instructed to record “the relation that the slave bears to the superior relative,
    or slave, by whose name the Family Section of the List to which he belongs is
    entitled as aforesaid, with such further particulars of genealogy or family
    connection as the owner or party making the return shall think fit to add.”
    >>> ‚Family Name‘ can be wholly assigned and have no link to kin.
    The Register
    To Negroes wrongfully held in slavery, the same defect must be fatal.
    Such is their helpless situation, and such their extreme difficulties in
    asserting their rights against a master de facto, that to give them any
    tolerable chance of relief from the provisions of the Register Act, their title to
    it ought to be deducible in the easiest and clearest way. This facility, the
    regulations of the Trinidad Registry have given to them, or their protectors,
    as completely as the case allowed. On the complaint of a Negro named
    Thomas Anderson, or John Thompson, held in wrongful slavery on the
    Fountain Plantation there, nothing more would be necessary than to search
    in the registry for the Fountain Plantation returns. If the name Thomas
    Anderson, or John Thompson, with personal and other descriptions
    corresponding with those of the. complainant, was not found in the books,
    his title to freedom by nonregistration
    would be established. If the name was
    found, a further search in the same registry (which its prescribed indexes,
    and the references directed to be entered in the books, must make extremely
    easy) would furnish, in dates and numbers, and other particulars, the means
    of detecting any fraud by which the name and description might have been
    surreptitiously inserted.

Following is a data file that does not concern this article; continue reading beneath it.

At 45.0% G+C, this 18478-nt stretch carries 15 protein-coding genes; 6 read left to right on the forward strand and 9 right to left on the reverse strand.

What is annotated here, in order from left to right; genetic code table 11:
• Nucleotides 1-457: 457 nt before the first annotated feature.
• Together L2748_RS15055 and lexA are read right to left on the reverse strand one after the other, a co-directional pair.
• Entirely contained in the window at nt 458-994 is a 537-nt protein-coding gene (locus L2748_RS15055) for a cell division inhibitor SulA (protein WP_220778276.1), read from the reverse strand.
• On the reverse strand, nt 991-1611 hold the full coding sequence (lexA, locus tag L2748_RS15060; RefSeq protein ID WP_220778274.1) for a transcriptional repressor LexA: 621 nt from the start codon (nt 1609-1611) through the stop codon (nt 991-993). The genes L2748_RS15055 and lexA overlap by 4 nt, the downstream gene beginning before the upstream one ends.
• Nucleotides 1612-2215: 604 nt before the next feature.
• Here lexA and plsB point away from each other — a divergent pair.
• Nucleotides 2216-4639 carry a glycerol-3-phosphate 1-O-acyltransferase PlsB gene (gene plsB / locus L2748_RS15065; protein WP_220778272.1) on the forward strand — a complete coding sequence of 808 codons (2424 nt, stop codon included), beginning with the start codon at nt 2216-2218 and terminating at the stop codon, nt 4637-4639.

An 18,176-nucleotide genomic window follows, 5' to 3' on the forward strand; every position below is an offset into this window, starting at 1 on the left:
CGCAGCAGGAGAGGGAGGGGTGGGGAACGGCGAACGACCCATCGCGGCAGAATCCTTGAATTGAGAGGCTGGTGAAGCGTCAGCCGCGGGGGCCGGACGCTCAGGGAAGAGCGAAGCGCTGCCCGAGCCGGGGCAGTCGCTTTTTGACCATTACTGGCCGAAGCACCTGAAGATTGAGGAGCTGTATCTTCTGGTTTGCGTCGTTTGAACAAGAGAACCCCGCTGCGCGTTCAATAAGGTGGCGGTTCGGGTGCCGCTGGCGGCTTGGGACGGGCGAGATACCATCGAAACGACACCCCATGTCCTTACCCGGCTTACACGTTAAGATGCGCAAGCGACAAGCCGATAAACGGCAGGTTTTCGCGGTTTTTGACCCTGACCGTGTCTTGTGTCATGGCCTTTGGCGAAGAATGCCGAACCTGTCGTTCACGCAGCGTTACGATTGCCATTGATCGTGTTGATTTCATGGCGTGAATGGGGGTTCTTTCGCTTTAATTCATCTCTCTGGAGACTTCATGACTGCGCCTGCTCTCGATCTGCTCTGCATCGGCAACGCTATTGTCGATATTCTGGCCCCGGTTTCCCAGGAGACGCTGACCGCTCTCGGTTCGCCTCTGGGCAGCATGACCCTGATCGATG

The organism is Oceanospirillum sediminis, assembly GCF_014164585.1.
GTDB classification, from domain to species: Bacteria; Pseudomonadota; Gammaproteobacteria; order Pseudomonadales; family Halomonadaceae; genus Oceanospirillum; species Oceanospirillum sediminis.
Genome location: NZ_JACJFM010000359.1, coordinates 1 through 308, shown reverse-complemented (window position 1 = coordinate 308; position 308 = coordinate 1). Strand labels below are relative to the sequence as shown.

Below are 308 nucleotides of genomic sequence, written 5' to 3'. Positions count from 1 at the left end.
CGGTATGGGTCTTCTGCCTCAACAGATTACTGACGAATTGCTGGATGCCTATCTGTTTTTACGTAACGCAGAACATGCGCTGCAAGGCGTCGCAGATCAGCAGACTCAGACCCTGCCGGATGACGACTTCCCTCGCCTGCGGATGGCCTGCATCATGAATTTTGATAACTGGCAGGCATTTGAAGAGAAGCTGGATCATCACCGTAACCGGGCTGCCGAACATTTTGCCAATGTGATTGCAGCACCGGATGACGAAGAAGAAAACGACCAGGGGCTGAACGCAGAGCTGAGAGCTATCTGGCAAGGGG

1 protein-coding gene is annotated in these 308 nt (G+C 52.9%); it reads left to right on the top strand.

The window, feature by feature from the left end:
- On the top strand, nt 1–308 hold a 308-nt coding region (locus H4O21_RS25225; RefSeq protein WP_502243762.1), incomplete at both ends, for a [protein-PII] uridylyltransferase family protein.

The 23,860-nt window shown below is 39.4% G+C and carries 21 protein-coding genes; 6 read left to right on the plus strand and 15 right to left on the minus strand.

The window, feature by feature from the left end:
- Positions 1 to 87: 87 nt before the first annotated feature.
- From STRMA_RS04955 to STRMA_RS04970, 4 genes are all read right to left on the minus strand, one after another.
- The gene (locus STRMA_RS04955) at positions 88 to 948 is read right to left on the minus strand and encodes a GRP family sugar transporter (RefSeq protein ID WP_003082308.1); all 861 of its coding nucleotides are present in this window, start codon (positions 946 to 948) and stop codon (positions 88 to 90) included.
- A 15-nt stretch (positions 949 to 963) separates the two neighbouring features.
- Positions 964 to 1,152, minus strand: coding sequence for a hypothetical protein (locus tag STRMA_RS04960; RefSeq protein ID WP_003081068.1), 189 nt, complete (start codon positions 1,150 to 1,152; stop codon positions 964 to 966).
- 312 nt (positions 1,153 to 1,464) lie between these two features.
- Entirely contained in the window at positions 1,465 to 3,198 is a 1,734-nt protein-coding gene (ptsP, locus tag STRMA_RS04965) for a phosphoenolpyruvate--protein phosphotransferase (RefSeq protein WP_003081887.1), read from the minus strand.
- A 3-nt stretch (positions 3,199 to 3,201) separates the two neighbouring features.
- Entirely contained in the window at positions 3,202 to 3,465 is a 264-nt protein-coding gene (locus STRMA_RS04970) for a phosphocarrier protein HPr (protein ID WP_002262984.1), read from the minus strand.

>>> So the Register becomes the evidence of slavery; non registration evidences no Slave status.
    But what hope could there be of ascertaining such oppressions by searches in
    books, in which the Slaves of the same plantation are not distinguished from
    the other Slaves of the same owner or possessor, much less referred to in the
    index by the proper and permanent name of the plantation itself; but in
    which they must be identified, if at all, only by such a complex and laborious
    investigation as has been already described? Before it could appear to any
    court or magistrate, or to the satisfaction of any patron of the injured party,
    that there was a defect of registration, so as to make a prosecution advisable
    or safe, it would be necessary to discover the names of all the proprietors or
    lawful possessors of Slaves by whom the plantation had ever been held, at or
    since the time of the original returns; and afterwards to examine every list of
    Negroes registered under any of those names, so as to ascertain that no Slave
    answering the description of the complainant, had ever been returned. Such
    difficulties would hardly be supportable in any case, even if the registered
    personal descriptions of the Slaves were as particular as they are required to
    be in Trinidad : and they would become progressively more and more
    formidable by lapse of time; whereas, the regulations of the Order in Council
    for that island are calculated to make the test of due registration the more
    certain, and the more easily applicable, the longer the system is in use.
    But the Colonial Acts have also departed very widely from the precedent, as
    to the personal descriptions of the Slaves required to be returned and